JOURNAL ARTICLE

Usage patterns of devices designed to support diabetes management: an educational needs assessment

Richard S Beaser, James E Neighbours, Julie Brown, Katie M Ronk, Walter W Wolyniec
Endocrine Practice 2011, 17 (1): 51-7
20713339

OBJECTIVE: To determine knowledge, competence, and attitudinal issues among diabetes specialists and primary care providers (PCPs) regarding the use of insulin delivery devices such as insulin pens and insulin pumps and the role of glucose monitoring devices and systems in the care of patients with diabetes.

METHODS: A quantitative survey tool was developed that contained 51 questions directed to diabetes specialists and 49 questions directed to PCPs. A 5-point, Likert-type scale or multiple-choice format was used. Data were collected from attendees at live symposia across the United States. Results were analyzed for frequency of response and significant relationships among the variables.

RESULTS: The survey was completed by 136 specialists and 418 PCPs. There were higher usage rates for insulin pens among specialists than PCPs, although there were higher usage rates among more experienced PCPs. Regarding glucose monitoring, most specialists and PCPs did not recommend "block checking," which has been commonly thought of as a reasonable compromise checking schedule for patients with type 2 diabetes not using insulin. PCPs who were more experienced and used outside educational resources, such as a certified diabetes educator, and specialists who saw more patients on a weekly basis were more likely to prescribe the use of continuous glucose monitoring. There was a general underuse of continuous glucose monitoring in eligible patients.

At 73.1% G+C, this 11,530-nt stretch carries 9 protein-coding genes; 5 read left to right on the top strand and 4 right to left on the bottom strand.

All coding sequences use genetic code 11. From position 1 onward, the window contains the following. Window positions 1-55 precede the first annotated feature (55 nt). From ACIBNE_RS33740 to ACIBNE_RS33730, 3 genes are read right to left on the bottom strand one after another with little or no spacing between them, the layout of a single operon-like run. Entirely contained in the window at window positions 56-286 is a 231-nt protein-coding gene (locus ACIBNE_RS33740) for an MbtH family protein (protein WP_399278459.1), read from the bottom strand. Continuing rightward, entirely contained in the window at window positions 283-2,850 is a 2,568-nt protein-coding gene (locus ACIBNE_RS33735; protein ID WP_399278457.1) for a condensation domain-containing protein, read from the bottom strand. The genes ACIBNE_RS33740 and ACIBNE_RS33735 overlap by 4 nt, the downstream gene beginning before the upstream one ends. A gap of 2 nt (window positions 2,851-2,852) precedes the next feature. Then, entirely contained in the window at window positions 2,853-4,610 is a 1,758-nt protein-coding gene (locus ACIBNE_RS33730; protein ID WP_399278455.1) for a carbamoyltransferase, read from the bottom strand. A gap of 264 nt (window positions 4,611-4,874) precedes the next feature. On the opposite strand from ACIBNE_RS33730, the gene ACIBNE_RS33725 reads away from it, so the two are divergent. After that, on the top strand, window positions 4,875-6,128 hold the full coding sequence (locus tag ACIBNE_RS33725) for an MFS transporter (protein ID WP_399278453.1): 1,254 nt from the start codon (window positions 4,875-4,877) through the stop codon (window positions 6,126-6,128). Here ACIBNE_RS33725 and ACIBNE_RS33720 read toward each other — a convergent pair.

CONCLUSIONS: These findings underscore the discordance between PCPs and specialists with regard to advanced knowledge and confidence required for the use of newer technologies for glucose monitoring and insulin replacement. We have identified important remedial opportunities for quality- and performance-based educational interventions.

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